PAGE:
If we have been blessed, we have all encountered that rare individual whose fund of knowledge, talents, and human qualities make him an admirable teacher. As rare as such individuals are, it is even a more rare occurrence that such an individual is honored with a society as his namesake. Even then, he is usually honored posthumously by students and associates. Not so with Dr. Arthur Purdy Stout . Dr. Stout gathered about him a coterie of loyal students and associates who enjoyed his company and expertise while he was alive and that same group was determined to carry on the love for scholarship and teaching in honor of Dr. Stout after his death.
The organization named in Dr. Stout's honor now has over 400 members from different parts of the United States and throughout the world. But no matter where the members reside, by joining this Society, they have publicly acknowledged their desire to carry on in that same spirit of academic excellence which that first group of founders wanted to honor in Dr. Stout.
Dr. Lee, our Archivist, pointed out that Dr. Stout was ahead of his time in many ways. For example, Dr. Stout accepted women in the profession at a time when they were not necessarily made to feel welcome. Among all the accolades a man might receive, the statement "he was always kind to women" reveals something of character that lists of awards and bibliographies cannot.
For those who are visiting our site and are unfamiliar with Dr. Stout, we are reprinting a few articles that give a brief biography of the Society's namesake. The first was written close to the time of Dr. Stout's "retirement." We put that in quotes because from all reports, Dr. Stout went on to be more active after retirement than before. The article was written by Virginia Kneeland Frantz, one of Dr. Stout's students and associates. This is prefaced by an article written in French by Pierre Masson. In addition, we are reproducing a tribute which was written by his successor at Columbia University, Dr. Raphael Lattes. It is fitting that tributes should come from the pen of those who knew him, and thus, we have received the kind permission of Columbia University to reprint the article in its entirety.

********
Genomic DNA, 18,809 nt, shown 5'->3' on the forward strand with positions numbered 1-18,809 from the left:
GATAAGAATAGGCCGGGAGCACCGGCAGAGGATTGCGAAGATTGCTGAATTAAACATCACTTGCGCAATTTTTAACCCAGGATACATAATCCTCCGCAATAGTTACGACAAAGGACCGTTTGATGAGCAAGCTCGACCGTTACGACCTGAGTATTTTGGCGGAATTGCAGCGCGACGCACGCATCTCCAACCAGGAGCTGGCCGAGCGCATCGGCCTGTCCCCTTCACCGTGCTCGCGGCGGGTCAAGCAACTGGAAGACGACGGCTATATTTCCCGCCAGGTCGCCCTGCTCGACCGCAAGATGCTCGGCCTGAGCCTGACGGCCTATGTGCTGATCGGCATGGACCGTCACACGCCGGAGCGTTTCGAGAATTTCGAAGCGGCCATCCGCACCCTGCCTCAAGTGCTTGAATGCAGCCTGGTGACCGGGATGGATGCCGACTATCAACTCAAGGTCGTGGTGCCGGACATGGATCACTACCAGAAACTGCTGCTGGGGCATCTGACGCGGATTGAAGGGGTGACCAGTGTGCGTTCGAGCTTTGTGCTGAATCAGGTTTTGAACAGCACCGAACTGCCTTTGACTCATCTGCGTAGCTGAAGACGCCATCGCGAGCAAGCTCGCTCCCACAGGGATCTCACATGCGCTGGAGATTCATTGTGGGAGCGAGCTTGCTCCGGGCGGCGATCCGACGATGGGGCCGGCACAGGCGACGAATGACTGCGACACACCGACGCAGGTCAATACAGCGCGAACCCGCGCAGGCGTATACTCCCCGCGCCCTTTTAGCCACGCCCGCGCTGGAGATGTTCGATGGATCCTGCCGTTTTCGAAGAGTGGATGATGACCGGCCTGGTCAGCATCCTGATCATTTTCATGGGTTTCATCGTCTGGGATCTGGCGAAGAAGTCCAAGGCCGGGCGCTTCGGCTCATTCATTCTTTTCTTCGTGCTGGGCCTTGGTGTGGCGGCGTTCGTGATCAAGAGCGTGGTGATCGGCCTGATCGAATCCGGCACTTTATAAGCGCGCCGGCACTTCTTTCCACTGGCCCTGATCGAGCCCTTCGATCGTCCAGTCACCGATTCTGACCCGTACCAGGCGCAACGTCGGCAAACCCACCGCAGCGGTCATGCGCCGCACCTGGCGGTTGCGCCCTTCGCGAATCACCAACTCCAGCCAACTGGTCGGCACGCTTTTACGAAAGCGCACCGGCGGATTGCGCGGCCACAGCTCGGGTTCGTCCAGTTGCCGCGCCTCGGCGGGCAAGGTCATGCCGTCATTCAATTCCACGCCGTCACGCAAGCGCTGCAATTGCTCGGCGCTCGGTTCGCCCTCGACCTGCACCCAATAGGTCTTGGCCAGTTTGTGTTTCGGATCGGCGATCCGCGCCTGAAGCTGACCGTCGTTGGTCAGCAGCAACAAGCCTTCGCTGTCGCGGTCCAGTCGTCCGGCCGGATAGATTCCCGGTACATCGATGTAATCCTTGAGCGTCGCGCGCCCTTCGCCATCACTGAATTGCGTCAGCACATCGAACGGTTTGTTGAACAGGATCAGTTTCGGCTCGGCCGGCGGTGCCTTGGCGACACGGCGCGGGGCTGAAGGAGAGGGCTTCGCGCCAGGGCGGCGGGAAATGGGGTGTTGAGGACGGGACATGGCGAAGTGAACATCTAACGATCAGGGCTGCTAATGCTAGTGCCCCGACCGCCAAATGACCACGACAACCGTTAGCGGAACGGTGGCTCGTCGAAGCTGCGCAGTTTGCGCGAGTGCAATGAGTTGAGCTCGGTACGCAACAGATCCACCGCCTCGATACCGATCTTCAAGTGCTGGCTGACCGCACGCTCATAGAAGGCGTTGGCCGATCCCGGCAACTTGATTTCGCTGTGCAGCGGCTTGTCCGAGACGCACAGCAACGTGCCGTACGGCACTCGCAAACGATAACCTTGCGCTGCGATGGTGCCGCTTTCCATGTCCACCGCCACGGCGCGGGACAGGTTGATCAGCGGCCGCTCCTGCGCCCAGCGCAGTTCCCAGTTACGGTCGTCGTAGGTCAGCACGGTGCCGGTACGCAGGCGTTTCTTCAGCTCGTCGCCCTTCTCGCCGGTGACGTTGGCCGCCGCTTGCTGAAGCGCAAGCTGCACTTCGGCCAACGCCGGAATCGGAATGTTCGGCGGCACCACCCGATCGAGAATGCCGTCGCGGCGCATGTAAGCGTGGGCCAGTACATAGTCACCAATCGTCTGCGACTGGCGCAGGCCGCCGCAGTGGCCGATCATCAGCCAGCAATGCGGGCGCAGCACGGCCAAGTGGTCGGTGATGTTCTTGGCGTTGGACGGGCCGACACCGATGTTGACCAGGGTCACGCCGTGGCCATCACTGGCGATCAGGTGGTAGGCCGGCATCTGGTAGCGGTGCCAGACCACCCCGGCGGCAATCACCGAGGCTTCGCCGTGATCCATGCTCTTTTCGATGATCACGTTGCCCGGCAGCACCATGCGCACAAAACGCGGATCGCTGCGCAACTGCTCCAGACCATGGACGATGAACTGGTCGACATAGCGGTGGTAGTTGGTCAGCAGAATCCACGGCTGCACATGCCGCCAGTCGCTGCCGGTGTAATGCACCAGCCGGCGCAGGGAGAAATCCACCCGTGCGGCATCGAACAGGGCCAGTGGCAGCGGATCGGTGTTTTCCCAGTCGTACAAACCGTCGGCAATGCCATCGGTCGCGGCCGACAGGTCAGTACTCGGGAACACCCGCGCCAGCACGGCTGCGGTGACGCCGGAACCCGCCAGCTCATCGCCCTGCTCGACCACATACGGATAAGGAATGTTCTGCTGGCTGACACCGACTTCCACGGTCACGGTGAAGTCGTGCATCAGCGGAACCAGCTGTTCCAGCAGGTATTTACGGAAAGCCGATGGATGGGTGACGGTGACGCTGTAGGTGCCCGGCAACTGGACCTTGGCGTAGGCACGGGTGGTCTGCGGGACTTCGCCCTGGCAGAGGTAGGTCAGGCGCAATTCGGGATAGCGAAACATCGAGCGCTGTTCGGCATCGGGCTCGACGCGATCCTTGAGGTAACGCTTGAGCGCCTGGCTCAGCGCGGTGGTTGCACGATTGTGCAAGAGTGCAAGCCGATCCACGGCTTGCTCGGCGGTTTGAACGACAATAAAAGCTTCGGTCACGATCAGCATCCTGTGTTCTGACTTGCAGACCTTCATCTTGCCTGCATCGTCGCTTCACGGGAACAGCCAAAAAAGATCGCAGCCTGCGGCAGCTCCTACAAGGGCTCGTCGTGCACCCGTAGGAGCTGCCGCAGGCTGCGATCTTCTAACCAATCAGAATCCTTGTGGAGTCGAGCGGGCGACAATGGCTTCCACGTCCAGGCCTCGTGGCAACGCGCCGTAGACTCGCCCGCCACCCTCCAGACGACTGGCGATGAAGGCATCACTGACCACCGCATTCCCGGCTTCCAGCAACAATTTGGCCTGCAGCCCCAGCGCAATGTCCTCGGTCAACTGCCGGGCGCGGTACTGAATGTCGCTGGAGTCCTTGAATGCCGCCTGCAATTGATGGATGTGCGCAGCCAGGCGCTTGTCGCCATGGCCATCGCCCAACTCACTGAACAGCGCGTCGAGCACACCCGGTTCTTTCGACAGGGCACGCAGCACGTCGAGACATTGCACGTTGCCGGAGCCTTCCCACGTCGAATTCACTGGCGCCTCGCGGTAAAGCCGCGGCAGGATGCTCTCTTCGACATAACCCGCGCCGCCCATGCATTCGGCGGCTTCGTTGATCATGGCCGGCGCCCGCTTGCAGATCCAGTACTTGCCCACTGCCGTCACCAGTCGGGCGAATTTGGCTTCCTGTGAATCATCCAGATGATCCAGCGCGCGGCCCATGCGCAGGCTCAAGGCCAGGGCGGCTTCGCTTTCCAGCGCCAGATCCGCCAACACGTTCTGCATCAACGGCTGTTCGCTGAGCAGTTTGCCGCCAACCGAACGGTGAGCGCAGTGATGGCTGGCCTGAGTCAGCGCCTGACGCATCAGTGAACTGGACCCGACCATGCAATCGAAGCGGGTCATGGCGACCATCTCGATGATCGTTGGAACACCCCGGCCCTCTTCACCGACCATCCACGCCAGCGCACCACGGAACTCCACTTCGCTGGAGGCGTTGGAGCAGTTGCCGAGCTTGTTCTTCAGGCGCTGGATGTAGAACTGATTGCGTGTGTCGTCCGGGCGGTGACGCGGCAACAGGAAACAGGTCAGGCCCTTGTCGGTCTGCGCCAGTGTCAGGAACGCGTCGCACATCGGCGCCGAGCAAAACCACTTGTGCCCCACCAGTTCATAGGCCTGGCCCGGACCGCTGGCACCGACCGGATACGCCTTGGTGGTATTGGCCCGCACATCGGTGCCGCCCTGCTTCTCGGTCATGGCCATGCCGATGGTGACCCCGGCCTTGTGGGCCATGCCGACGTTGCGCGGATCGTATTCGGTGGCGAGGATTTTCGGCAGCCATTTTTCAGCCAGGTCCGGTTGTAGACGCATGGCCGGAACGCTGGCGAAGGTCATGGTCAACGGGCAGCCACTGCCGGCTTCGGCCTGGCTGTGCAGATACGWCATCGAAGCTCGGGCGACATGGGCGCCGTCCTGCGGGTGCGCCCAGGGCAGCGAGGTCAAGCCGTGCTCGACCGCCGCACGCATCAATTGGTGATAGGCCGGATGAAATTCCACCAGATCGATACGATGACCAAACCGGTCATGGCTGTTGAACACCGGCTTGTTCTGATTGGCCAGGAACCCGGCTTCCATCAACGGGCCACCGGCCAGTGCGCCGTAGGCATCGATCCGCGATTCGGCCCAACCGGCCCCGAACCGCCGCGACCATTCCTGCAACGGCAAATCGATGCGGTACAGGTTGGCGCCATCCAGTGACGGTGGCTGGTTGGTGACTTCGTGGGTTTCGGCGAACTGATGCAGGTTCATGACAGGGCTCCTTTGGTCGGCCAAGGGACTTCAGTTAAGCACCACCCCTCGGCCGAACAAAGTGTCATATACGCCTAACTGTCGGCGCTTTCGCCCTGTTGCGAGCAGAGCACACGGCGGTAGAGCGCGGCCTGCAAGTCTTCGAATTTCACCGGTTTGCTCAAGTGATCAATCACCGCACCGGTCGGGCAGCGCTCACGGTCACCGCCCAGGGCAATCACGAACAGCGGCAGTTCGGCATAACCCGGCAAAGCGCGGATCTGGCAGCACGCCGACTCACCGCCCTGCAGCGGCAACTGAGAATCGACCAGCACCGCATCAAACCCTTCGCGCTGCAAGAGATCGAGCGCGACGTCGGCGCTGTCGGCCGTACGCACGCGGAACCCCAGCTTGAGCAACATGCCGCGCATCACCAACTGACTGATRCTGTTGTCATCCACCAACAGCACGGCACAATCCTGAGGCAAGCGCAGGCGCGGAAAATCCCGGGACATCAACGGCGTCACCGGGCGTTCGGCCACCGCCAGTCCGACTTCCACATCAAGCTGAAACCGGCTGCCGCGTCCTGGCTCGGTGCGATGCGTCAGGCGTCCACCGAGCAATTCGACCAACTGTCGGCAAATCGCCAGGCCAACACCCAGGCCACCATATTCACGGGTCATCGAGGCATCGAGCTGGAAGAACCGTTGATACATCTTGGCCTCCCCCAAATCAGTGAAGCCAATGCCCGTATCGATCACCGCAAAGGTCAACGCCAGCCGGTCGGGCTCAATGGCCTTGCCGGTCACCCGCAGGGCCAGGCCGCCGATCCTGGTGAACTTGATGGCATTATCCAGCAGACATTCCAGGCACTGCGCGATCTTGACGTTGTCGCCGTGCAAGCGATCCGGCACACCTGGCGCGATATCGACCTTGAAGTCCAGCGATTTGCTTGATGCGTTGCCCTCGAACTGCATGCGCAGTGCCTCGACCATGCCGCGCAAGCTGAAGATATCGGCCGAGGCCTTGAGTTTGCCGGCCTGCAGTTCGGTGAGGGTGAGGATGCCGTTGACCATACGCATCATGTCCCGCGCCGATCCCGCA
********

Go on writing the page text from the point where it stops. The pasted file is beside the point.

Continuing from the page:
We are including one of Dr. Stout's non-technical articles for your review. While there are many articles of his available at the medical library, this particular article addresses pre-med students. In it, we get an idea of Dr. Stout's down-to earth ideas on the practice of medicine in general and the science of Pathology in particular-- as he explains to a young novitiate what she might expect to encounter as she begins her career. The article is entitled simply enough "Pathology." Dr. Stout's ideas are still as relevant today as they were 40 years ago when the article was published. Again, we thank Columbia University and its Alumni Association for permission to reprint this article.
For those who are interested in learning more about Dr. Stout, a bibliography appears at the end of Virginia Frantz's article. In addition, Dr. Stout's daughter has given his personal papers to Columbia University and we understand from their archivist that they are in the process of cataloging those documents.
Lastly, we include here a reprint of Dr. Stout's obituary as it appeared in the New York Times. It may contain historical information about Dr. Stout's life that may be of interest to some of our readers. The newspaper clipping shows its age but we still thought it worthy to include.